New Orleans Saints running back Alvin Kamara (41) takes a break during an NFL game against the San Francisco 49ers, Sunday, Nov. 15, 2020 in New Orleans. The Saints defeated the 49ers 27-13. (Margaret Bowles via AP)
New Orleans Saints running back Alvin Kamara (41) takes a break during an NFL game against the San Francisco 49ers, Sunday, Nov. 15, 2020 in New Orleans. The Saints defeated the 49ers 27-13. (Margaret Bowles via AP)
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METAIRIE, La. (AP) — Alvin Kamara's next chance to build on his prolific, workhorse of a season comes against a Falcons defense that hopes it has an answer to the Saints' dynamic running back.

Atlanta’s Deion “Debo” Jones — who happens to be a New Orleans native and former LSU standout — has been tough on the Saints in the past and is among the few linebackers who has the combination of strength and quickness to give Kamara a long day.

Or a short one, as in 2017, when Jones ended Kamara's game five minutes into the first quarter with a hard, high tackle that dropped the running back for a 4-yard loss on a screen pass. The Falcons won that game, 20-17, and Jones clinched the victory with a late interception of Drew Brees in the end zone.

“Debo is always called upon big in these games. Deion Jones steps up big for us, taking on a big assignment," Atlanta coach Raheem Morris said. “Covering Kamara is always going to be a big challenge for him. It’s also going to be a big challenge for Kamara. ... It’s always a five-star matchup. Get your popcorn and get ready.”

Kamara, now in his fourth year as a pro, ranks second in the NFL in yards from scrimmage with 1,134, and touchdowns with 11 through nine games — an average of 126 yards and more than one TD per game.

The Kamara-Jones matchup has occurred four times since Kamara entered the league in 2017, when he was the NFL Offensive Rookie of the Year. Jones missed both 2018 games against New Orleans because of injury.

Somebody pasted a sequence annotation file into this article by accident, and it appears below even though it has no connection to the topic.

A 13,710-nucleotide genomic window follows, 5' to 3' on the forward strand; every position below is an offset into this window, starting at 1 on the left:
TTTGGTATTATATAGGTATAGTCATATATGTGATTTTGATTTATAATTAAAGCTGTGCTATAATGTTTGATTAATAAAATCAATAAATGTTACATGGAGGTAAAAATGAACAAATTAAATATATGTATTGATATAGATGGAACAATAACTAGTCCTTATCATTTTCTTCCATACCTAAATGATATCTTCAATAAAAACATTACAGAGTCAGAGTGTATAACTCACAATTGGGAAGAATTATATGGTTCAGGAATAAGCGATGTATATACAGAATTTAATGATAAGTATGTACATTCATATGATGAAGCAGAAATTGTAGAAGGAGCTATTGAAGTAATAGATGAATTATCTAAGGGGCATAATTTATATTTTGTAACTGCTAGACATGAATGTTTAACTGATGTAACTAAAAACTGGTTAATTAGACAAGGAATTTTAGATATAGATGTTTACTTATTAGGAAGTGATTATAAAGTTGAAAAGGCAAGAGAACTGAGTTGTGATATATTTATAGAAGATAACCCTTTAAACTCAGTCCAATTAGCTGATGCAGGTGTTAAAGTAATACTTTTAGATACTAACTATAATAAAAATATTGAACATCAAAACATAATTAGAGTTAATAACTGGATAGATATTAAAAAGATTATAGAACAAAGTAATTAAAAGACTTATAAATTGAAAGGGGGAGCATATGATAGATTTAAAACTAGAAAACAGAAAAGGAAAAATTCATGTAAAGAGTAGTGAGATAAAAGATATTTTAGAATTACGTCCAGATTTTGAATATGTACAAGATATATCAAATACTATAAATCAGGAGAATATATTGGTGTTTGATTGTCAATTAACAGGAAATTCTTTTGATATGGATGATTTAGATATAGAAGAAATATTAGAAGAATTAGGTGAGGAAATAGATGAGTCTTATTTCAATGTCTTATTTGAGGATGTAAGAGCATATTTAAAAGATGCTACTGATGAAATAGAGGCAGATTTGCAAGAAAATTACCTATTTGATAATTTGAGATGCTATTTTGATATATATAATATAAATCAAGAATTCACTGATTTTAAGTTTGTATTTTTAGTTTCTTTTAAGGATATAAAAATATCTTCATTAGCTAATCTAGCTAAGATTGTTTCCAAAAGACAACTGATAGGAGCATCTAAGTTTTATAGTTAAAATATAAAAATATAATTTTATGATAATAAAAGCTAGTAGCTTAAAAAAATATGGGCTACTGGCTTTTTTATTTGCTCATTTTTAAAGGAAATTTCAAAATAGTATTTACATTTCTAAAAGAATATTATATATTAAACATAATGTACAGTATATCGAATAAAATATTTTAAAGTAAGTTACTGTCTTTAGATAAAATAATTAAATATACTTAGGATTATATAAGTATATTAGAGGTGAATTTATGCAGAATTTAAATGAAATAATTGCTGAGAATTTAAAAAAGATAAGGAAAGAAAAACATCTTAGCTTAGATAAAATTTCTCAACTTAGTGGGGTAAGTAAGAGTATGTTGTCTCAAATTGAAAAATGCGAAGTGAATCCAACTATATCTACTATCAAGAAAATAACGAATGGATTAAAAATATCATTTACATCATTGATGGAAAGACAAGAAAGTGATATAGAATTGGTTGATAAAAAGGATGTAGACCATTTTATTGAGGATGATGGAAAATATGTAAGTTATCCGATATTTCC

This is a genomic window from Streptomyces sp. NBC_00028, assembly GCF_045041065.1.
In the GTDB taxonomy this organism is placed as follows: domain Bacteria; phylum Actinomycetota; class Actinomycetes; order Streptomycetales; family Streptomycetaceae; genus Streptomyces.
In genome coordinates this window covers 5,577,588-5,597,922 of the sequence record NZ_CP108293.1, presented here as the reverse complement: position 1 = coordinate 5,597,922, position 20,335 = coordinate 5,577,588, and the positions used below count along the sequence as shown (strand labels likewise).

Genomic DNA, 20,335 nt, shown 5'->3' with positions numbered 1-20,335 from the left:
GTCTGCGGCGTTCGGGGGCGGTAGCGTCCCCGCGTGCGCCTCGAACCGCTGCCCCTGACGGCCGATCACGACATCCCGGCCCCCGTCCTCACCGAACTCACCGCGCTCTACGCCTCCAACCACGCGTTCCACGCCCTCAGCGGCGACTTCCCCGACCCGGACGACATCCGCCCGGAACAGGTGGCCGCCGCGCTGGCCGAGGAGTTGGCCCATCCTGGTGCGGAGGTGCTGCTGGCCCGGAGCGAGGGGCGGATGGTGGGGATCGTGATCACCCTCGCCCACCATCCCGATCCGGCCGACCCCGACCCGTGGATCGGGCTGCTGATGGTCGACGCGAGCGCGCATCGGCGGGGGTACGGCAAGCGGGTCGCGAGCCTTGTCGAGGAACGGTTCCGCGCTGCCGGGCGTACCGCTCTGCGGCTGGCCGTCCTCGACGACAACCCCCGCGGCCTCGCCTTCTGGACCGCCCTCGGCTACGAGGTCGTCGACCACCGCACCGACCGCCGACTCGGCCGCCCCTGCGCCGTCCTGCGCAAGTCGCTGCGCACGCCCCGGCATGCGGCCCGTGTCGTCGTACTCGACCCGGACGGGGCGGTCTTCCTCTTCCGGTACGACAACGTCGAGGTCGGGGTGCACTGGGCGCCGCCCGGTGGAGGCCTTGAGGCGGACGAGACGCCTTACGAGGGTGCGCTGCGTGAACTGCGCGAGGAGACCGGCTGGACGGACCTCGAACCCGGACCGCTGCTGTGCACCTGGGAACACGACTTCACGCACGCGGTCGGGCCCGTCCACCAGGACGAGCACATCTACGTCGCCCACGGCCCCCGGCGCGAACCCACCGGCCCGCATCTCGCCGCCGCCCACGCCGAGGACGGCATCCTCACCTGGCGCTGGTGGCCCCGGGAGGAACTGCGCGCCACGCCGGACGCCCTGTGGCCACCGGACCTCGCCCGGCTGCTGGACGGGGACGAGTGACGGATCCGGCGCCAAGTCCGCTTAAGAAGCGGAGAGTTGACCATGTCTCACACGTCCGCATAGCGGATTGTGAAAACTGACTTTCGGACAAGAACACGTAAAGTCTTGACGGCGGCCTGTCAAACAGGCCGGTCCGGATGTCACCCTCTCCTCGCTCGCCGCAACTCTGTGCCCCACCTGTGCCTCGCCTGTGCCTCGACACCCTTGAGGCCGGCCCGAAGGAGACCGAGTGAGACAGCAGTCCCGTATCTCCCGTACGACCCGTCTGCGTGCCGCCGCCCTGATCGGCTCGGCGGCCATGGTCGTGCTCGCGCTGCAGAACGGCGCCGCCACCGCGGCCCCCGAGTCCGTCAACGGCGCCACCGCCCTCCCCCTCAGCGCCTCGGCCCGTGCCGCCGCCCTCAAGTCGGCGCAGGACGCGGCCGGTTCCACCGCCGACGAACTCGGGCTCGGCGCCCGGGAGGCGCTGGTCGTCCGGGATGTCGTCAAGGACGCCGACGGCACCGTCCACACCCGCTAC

Kamara has yet to reach 100 yards from scrimmage — or score a touchdown — against Atlanta when Jones has played.

“There’s a handful of linebackers that’ll draw that (one-on-one) matchup, and he’s one of them,” Saints coach Sean Payton said of Jones. "Just watching the games last year, I mean, five, six, seven different times, there’s that one on one. ... I think that that’s a credit to both players. Obviously, (Jones) can move and he’s athletic, and so it is a matchup, especially on third down.”

Kamara was scheduled to speak with reporters Wednesday, but that was postponed after he did not participate fully in practice. He was listed on the Saints' injury report as limited by a foot injury. Jones also did not meet with reporters.

Because of Brees' rib injury last weekend, former Tampa Bay quarterback Jameis Winston is expected to start for New Orleans and share snaps with change-of-pace option QB Taysom Hill.

Jones, who has intercepted Brees three times, also intercepted Winston and returned it for a touchdown against the Bucs at the end of last season.

For much of the past three seasons, the Saints' approach on offense has emphasizes limiting turnovers, generally opting against risky downfield throws and checking down to running backs. That has worked in large part because of Kamara's exceptional skill as a receiver out of the backfield, as well as his ability to set up blocks on screens, and slip tackles in general.

Fellow running back Latavius Murray, more of a bruising, straight-ahead runner, also has received opportunities in the short passing game since joining the Saints in 2019. He suspects the Saints' success in the running game and short passing game will hinge on their ability to beat Jones.

“He's a heck of a athlete, high-motor guy, runs the field well,” Murray said. “It'll be a challenge obviously to try and eliminate him from making those big plays that he's consistently made.”

But Murray sees Kamara as the type of running back who could win that matchup, noting that his star teammate has a “rare intelligence.”

“When you ask a running back to play multiple positions, there's a risk of things going wrong. There's a risk of the running back not knowing what to do. But with Alvin, that's not the case,” Murray explained. “Not only does he know what to do, where to line up when you have him out of the backfield, but then he also has the ability to catch the ball, and that just makes him that much more dangerous.”

NOTES: Brees attended Wednesday's practice in his regular, red No. 9 jersey, but did not wear a helmet and stood off to the side while players went through drills. He was among five Saints who did not practice, along with DE Cameron Jordan (back), RB Dwayne Washington (back), WR Tre'Quan Smith (concussion) and TE Josh Hill (concussion).


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